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The app that says ‘Yo’ – and that’s it

‘The devil is in the detail’ is a phrase that does not apply here. This is an app which really is as simple as it sounds – perhaps even more simple.

Making headlines this week is the incredible $US1 million in funding received by Or Arbel’s ‘Yo’ app – an app which literally allows users to send a picture of the word ‘yo’, and nothing else. Although, users can also reply with ‘yo’ to one another.

Already the app has been downloaded over 790,000 times across the Android and Apple app stores.

Despite international derisive media coverage, and even being parodied on The Colbert Report, the man behind the app, software engineer Or Arbel, has denied the app is excessively simplistic.

“If you think this is just an app that says ‘yo’, you are getting it wrong,” Arbel told Mashable. “It’s a new way to get lightweight, non-intrusive notifications. We are here to cut through the noise. We like to call it context-based messaging.

In defending the popularity of his app, Arbel says it’s a way to play with ‘context-specific’ communication, similar to how the word ‘mate’ can be a term of genuine warmth or a passive aggressive warning. Indeed, the app was apparently inspired by Mr Arbel’s former boss who had wanted an app that functioned like a summons button for his assistant. There are also other examples of simplistic notification-based social media functions, such as the disused ‘poke’ feature on Facebook.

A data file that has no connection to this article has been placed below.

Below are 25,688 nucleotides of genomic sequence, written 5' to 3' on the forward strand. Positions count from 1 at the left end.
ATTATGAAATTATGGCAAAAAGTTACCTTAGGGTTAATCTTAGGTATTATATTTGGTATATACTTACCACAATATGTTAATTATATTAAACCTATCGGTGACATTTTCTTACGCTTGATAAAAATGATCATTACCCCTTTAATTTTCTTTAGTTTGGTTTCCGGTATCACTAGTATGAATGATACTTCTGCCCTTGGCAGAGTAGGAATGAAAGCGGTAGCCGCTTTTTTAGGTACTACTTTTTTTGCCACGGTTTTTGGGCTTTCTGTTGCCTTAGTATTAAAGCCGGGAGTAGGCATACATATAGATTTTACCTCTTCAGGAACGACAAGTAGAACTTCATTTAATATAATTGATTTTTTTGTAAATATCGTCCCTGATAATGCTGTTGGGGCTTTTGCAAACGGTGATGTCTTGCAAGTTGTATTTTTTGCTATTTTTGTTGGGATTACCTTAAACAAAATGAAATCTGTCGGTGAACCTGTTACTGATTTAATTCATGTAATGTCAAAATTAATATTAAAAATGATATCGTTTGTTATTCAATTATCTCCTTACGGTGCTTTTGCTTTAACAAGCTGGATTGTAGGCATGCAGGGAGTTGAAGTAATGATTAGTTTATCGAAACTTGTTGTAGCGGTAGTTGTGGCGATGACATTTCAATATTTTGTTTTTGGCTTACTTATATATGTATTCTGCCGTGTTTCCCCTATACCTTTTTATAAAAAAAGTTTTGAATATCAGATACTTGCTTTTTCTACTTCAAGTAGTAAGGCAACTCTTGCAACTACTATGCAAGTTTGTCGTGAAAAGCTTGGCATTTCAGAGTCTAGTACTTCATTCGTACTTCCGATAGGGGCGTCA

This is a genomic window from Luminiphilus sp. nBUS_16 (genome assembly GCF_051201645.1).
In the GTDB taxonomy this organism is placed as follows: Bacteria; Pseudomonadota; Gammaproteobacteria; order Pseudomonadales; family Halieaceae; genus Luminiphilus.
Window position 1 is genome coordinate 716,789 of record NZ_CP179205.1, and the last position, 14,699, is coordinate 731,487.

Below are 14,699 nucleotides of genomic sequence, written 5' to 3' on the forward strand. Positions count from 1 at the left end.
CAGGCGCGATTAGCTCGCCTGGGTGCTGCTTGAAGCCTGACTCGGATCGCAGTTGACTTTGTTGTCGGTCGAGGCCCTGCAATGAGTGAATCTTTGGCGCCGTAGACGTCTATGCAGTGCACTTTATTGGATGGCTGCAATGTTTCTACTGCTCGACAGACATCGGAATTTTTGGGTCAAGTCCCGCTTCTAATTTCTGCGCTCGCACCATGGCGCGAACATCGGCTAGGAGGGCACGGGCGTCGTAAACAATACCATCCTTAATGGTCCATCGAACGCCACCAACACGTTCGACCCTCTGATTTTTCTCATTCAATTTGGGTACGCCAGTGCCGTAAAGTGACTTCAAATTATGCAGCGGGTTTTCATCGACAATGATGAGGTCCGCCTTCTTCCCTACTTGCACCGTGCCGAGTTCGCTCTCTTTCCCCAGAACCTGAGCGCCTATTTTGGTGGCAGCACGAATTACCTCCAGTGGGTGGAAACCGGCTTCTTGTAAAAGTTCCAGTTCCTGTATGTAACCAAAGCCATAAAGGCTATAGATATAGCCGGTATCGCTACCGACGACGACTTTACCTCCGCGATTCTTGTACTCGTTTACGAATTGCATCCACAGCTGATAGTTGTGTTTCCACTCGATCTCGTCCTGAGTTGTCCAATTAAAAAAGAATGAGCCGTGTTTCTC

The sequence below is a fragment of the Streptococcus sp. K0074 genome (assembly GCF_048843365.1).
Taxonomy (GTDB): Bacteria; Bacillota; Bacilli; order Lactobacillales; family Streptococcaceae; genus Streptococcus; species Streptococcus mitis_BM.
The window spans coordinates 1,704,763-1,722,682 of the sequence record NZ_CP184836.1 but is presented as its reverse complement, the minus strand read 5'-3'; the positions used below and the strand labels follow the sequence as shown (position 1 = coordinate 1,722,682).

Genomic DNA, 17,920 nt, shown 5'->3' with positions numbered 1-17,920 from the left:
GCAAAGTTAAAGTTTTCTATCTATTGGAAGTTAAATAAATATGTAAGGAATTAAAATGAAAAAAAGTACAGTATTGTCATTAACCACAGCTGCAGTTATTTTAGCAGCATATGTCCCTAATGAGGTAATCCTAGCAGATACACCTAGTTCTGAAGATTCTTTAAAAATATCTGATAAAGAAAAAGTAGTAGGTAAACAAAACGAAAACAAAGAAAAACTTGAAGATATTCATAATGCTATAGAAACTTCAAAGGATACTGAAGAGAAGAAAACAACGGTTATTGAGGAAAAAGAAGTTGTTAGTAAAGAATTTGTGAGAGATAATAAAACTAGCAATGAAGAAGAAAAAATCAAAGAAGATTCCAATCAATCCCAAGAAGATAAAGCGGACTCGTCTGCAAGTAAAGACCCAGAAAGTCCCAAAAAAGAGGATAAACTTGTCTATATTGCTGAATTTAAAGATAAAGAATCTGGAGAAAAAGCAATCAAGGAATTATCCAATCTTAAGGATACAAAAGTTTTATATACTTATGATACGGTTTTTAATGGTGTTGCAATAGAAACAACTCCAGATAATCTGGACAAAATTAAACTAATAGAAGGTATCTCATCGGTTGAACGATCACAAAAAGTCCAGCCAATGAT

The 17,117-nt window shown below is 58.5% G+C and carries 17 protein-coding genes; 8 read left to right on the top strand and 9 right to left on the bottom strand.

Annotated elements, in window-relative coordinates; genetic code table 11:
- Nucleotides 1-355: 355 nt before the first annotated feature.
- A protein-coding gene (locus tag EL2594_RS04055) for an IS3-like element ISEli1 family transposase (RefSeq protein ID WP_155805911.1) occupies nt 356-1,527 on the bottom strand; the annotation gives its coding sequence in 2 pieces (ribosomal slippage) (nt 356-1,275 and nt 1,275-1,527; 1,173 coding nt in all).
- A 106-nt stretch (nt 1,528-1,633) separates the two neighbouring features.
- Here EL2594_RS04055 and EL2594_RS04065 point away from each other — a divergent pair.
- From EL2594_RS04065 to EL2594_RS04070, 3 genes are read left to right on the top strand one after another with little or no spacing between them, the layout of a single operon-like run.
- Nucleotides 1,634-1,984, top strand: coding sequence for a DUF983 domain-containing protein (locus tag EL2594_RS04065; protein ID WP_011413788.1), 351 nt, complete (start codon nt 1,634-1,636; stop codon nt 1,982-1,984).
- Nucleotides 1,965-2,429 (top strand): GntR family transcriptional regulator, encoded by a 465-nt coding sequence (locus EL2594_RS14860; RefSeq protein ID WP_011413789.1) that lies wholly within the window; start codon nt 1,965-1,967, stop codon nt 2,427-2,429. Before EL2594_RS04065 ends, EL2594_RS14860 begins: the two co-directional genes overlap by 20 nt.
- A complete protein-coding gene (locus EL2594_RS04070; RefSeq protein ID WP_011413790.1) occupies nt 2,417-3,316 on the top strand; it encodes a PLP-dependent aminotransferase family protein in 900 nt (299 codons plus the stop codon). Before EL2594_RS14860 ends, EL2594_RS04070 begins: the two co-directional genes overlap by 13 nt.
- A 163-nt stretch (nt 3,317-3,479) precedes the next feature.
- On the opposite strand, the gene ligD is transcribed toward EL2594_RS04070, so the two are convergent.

Working on the same premise, ‘Yo’ is useful for those who want to nudge a friend but didn’t have anything in particular to say. “Sometimes going into an app, typing out a message, all of that takes way too long. The beauty of Yo lies in the fact that this simple message can mean anything, it all depends on the context of the conversation,” Arbel said in a statement.

“Whether you just want to say ‘hi’, or ‘where are you?’, or even ‘I love you’ – Yo is the easiest and fastest way to do it,” he added.

Also proving the power of good PR, the app’s popularity skyrocketed after a blog post on The Financial Times sent the curious straight to the app store.

Since ‘Yo’ has taken off, Arbel has moved from Tel Aviv to San Francisco to seek more investors, hire a development team and work on the app full time. Notably, he has ruled out adding new features, though is said to now being working on an API.

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Stephanie Zillman

Stephanie Zillman

Stephanie is the editor-at-large of Dynamic Business. Stephanie brings with her a passion for journalism, business, and new ideas. On her days off, you might find her reading a book on the beach.

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